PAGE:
Daylight Studios for Photography
I had a chance to talk with a commercial photographer (Michelle Havens - a.k.a. “The Havenator”) about the pros and cons of a daylight studio. A twenty year veteran, she has worked with daylight studios for the past several years.
Q. What exactly is a daylight studio and what is the point?
It’s a greenhouse for growing little photos into big ones. No seriously, it is a large glassed room that allows natural light into a section of our studio. It’s window light taken to the extreme. There are several reasons you may want to use a daylight studio. You have some of the advantages of outdoor light with the convenience of a controlled environment.
Q. What kind of look does it give you?
It’s important to point out that it's not just one specific look. The quality of light will vary a lot, just as it would in any outdoor condition. The time of day, the cloud haze, the position of the sun and so on will all affect the look.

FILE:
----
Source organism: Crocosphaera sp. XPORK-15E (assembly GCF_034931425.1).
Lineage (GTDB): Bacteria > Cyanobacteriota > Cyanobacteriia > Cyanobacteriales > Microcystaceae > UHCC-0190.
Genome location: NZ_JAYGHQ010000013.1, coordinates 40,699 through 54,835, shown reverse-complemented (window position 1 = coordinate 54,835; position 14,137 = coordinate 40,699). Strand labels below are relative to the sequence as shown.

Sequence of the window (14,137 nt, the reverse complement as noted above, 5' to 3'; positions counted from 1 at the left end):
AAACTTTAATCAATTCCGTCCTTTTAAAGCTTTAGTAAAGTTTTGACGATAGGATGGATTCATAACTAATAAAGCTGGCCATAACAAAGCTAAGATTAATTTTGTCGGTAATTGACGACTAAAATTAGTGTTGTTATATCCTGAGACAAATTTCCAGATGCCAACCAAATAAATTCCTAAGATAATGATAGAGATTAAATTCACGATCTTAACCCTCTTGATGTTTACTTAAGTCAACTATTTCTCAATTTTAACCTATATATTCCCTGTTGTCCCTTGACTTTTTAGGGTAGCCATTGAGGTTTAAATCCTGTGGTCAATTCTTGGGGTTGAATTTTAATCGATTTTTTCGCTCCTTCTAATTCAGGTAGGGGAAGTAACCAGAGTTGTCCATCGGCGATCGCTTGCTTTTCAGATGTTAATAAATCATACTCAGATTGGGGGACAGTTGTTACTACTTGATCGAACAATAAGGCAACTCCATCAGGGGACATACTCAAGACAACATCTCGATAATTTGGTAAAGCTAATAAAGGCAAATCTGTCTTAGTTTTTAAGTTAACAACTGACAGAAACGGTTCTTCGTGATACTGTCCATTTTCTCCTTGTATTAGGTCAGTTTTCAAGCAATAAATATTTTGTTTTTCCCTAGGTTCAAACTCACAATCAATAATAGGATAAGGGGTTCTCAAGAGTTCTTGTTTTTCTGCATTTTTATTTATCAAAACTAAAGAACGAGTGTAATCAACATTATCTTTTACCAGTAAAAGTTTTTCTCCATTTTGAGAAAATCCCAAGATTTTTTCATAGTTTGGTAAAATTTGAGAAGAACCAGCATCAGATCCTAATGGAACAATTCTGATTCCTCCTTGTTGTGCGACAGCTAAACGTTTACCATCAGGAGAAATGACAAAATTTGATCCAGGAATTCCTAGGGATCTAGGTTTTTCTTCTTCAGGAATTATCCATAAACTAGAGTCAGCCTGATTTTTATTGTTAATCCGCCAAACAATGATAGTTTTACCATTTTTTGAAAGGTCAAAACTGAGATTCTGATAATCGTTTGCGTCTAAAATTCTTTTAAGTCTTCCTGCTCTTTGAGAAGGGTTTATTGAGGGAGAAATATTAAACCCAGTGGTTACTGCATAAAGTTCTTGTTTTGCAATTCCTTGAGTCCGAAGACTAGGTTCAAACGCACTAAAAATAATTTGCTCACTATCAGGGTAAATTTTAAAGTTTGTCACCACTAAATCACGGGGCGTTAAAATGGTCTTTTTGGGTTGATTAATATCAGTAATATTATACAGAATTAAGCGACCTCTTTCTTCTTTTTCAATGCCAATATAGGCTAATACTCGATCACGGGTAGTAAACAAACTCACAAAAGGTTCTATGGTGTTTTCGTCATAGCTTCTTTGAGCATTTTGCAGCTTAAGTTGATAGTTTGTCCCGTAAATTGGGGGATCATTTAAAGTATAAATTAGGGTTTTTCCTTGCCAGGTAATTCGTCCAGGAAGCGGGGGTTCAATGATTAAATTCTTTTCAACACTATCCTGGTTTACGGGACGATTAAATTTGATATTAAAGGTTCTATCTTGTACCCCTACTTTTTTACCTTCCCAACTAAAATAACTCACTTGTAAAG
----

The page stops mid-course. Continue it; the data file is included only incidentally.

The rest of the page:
Q. So what do you use it for?
Well, I can tell you we don’t use it for high volume work like catalog product work. The light by nature is not predicable and it moves fast. You have about 20 minutes to set up and shoot (and of course get client approvals).
Q. Can you give me an example?
I wouldn’t use it for jewelry, glass or metal objects. But if you were going to shoot certain subjects like say... cowboy boots, or a set with a BBQ grill, it would be great for a hero piece. It can also be wonderful for portrait or editorial work.
Q. Does the daylight studio change your workflow in other ways?
Yes, the approach to light is subtractive. This is very different from a traditional studio environment.